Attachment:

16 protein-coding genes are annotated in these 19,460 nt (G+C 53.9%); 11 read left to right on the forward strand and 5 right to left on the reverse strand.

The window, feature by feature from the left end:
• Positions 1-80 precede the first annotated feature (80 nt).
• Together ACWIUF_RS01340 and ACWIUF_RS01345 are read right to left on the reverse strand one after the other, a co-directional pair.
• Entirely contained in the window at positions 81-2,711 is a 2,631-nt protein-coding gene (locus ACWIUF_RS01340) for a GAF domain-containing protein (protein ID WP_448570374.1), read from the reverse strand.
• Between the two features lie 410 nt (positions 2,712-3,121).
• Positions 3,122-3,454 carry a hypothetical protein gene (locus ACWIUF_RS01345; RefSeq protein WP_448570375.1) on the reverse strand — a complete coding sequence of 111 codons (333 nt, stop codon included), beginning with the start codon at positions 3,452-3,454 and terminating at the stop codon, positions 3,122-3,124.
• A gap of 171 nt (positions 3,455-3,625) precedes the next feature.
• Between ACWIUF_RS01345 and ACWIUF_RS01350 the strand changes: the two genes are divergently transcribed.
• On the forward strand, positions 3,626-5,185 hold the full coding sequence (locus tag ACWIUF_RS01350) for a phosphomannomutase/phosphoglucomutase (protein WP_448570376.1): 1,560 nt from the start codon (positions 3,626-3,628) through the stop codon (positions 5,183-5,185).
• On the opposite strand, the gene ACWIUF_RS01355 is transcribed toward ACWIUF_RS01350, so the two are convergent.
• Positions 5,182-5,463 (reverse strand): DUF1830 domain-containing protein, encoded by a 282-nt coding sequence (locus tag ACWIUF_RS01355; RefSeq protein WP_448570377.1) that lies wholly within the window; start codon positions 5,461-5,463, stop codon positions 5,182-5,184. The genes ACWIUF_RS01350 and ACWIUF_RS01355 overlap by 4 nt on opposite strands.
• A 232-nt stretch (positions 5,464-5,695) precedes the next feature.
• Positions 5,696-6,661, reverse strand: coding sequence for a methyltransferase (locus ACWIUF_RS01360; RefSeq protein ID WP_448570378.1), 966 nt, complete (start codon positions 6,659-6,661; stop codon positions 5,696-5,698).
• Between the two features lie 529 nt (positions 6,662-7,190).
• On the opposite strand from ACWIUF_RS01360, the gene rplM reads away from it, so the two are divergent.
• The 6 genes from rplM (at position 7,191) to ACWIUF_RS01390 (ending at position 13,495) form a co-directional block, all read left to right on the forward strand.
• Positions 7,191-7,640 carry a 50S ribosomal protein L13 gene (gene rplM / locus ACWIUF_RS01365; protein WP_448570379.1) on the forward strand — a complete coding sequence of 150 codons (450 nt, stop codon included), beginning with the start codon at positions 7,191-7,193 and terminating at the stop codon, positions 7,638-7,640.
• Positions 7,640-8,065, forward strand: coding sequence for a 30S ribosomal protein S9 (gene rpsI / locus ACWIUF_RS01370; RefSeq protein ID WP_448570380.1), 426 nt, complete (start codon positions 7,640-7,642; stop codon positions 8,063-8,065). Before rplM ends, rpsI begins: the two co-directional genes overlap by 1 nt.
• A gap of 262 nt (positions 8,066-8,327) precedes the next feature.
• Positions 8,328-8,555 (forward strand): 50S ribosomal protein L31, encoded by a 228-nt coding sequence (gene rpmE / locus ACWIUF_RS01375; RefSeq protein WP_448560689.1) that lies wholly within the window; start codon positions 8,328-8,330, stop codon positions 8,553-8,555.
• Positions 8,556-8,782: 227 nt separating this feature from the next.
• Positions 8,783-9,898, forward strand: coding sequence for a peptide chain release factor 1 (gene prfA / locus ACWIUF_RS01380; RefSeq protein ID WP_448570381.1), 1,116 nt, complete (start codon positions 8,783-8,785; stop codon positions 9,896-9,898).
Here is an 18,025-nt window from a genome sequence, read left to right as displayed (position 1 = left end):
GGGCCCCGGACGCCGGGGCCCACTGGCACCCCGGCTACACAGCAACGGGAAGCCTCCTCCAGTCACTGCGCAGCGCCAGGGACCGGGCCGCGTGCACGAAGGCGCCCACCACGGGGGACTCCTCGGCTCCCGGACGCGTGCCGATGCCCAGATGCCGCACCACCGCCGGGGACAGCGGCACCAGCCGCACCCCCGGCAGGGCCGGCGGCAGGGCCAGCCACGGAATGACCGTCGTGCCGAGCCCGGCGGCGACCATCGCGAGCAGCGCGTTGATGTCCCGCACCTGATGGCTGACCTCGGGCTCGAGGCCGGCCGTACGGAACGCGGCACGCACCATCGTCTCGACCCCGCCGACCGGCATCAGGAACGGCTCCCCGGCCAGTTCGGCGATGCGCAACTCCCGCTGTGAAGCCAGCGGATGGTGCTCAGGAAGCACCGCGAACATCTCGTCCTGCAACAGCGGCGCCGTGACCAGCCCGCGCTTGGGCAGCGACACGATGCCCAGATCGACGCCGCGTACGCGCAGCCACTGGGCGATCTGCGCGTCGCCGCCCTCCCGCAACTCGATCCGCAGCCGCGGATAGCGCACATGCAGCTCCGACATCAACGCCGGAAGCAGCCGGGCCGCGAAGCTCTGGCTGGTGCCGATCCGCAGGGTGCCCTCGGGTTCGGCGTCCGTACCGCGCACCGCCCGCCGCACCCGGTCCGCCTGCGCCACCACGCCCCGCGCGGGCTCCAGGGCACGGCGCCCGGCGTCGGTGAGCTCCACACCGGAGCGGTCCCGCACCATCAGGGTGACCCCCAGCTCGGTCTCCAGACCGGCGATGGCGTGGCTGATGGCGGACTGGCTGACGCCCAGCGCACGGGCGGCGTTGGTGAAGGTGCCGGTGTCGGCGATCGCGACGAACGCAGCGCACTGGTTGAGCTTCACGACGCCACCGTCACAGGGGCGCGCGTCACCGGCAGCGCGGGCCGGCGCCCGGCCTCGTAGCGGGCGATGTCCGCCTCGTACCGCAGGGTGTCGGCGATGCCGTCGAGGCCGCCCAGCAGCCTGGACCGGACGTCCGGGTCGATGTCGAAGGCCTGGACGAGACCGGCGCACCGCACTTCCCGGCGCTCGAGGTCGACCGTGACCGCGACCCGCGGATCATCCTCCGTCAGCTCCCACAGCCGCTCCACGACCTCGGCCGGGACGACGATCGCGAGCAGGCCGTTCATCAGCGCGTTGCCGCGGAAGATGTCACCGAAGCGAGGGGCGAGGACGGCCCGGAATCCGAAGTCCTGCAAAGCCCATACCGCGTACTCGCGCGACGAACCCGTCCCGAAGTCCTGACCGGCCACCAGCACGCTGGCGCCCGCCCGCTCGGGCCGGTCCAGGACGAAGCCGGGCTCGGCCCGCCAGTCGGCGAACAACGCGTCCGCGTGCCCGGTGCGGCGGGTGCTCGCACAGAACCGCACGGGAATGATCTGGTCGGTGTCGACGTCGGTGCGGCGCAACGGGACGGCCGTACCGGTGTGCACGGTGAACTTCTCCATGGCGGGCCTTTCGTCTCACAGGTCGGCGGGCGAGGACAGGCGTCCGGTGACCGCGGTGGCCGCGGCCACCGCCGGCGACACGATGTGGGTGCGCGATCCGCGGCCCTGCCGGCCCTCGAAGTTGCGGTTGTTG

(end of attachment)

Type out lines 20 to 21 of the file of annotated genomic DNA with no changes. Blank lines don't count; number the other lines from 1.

• A gap of 262 nt (positions 8,066-8,327) precedes the next feature.
• Positions 8,328-8,555 (forward strand): 50S ribosomal protein L31, encoded by a 228-nt coding sequence (gene rpmE / locus ACWIUF_RS01375; RefSeq protein WP_448560689.1) that lies wholly within the window; start codon positions 8,328-8,330, stop codon positions 8,553-8,555.